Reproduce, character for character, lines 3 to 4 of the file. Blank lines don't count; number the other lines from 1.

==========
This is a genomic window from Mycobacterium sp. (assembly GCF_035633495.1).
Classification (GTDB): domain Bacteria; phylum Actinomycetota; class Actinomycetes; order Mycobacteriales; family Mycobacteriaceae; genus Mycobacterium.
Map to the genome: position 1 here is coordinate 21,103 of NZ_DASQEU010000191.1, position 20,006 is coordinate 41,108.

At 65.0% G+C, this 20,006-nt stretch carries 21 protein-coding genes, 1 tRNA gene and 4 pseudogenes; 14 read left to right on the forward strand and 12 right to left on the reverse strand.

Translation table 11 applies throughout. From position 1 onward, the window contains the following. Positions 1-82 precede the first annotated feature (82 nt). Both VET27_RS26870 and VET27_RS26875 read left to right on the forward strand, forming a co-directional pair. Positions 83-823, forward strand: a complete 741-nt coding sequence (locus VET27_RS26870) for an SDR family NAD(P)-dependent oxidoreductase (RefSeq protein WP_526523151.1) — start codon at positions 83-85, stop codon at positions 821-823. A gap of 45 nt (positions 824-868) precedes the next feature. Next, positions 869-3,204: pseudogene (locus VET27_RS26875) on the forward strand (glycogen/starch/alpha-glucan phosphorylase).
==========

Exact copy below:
Map to the genome: position 1 here is coordinate 21,103 of NZ_DASQEU010000191.1, position 20,006 is coordinate 41,108.

At 65.0% G+C, this 20,006-nt stretch carries 21 protein-coding genes, 1 tRNA gene and 4 pseudogenes; 14 read left to right on the forward strand and 12 right to left on the reverse strand.